The Cap Method.- This consists of a cap-shaped electrode five by five inches or larger. Its concavity is molded so that it conforms to the shoulder curve and is the active electrode. The inactive electrode consists of a large plate ten by twelve inches applied to the opposite side of the body, its upper border being about two inches below the tendon of pectoralis major. From my experience in treating calcified bursitis, I feel that it is safe to say that diathermy is the treatment of choice for this condition.
It is the pleasant treatment that, in the hands of the writer, has seldom, if ever, failed to cure a bursitis associated with lime deposit. The writer believes with many others that the diathermy causes the absorption of that deposit. If x-rays are taken after each series of eight to ten treatments, they will show a gradual diminution of the lime deposit as illustrated by the following case. Mrs. M., aged forty-two, the wife of a New York physician, suffered from a chronic subdeltoid bursitis.
She was treated by her husband for over a year with baking and massage, manipulations, exercise, medications, etc., but without results. Her suffering was so great that during that year she lost twenty-three pounds (her usual weight being 130 pounds).
She was then referred to me. The x-ray of the shoulder taken just before she started treatments in my office revealed the presence of a large deposit of lime. Its shadow resembled a miniature skyscraper. She received forty diathermy treatment, during which roentgenograms were made after each of eight to ten seances. Each time the x-ray showed a diminution of the lime deposit as compared with the last one. The final x-ray plate showed a complete disappearance of the deposit which corresponded with a total disappearance of the symptoms and complete recovery.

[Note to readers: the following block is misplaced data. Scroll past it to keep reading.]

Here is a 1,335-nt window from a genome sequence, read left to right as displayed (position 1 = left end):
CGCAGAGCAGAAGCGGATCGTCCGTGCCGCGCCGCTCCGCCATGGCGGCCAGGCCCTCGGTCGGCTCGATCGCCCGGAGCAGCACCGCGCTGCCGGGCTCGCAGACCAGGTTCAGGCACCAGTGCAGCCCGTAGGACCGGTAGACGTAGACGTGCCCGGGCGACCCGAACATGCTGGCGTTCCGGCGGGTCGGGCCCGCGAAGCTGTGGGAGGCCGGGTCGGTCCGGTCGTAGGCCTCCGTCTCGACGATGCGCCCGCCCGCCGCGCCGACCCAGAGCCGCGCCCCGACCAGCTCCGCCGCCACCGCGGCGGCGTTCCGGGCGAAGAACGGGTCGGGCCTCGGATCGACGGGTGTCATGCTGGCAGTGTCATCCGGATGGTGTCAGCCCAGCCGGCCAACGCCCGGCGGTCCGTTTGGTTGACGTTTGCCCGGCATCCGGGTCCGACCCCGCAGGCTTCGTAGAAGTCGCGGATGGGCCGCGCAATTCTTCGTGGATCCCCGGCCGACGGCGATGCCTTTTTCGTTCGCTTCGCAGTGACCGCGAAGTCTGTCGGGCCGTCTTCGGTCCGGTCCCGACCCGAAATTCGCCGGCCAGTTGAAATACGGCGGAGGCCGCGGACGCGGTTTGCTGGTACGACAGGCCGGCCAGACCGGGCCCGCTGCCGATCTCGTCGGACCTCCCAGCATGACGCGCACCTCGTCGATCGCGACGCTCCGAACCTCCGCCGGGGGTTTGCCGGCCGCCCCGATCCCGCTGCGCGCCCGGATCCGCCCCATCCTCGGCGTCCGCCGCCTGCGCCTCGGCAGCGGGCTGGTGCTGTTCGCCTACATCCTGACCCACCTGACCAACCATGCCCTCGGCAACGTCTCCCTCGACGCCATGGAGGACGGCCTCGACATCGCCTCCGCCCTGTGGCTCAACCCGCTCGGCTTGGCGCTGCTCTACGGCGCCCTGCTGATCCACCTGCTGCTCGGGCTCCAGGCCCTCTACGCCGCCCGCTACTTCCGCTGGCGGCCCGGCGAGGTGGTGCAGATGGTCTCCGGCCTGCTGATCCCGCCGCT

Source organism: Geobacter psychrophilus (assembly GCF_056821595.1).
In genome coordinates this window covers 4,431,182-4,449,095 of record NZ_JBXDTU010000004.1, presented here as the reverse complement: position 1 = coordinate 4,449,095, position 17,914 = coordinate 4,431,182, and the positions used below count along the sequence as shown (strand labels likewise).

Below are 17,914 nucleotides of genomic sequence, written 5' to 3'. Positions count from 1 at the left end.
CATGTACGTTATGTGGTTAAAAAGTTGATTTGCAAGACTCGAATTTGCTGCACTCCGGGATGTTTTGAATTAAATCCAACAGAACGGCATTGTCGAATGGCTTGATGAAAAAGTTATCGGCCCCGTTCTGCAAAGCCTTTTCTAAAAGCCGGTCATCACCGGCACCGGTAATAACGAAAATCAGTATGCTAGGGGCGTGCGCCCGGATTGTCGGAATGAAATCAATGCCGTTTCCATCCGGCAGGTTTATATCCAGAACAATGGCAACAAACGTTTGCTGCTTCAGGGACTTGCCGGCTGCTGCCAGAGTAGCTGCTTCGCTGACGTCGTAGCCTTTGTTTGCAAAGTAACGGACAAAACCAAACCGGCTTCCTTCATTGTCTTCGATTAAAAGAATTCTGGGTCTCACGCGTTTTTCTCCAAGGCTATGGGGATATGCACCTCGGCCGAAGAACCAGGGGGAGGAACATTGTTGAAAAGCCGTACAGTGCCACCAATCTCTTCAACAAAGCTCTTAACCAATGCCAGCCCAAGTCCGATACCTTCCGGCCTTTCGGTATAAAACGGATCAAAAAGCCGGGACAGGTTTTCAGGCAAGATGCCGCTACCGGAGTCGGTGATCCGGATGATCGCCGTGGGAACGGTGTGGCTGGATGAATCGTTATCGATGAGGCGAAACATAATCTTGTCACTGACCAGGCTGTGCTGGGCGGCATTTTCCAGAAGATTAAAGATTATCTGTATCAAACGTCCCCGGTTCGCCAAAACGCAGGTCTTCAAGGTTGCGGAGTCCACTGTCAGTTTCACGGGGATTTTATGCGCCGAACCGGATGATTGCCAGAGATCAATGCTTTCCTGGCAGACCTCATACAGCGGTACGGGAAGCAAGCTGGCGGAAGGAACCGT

Summary.- The three stages of bursitis described by the author coincide with the three types considered by Codman: (1) The acute or spasmodic type. Here-acute pain, local tenderness and Dawbarns sign are always present. In this article it is termed the acute stage. The treatment consists of cold complete and stage. The treatment consists of cold compress and galvanization (or ionization with magnesium sulphate).
(2) Codmans type two is the adherent type which I have discussed under the subacute and chronic stages. The treatment consists of: (a) infrared followed by massage. This is alternated by (b) ionization with sodium chloride followed by sinusoidalization; and, latter (c) diathermy instead of infrared. (3) Codmans third type is, apparently, the calcified bursitis which is fully discussed under the third stage. The treatment is diathermy.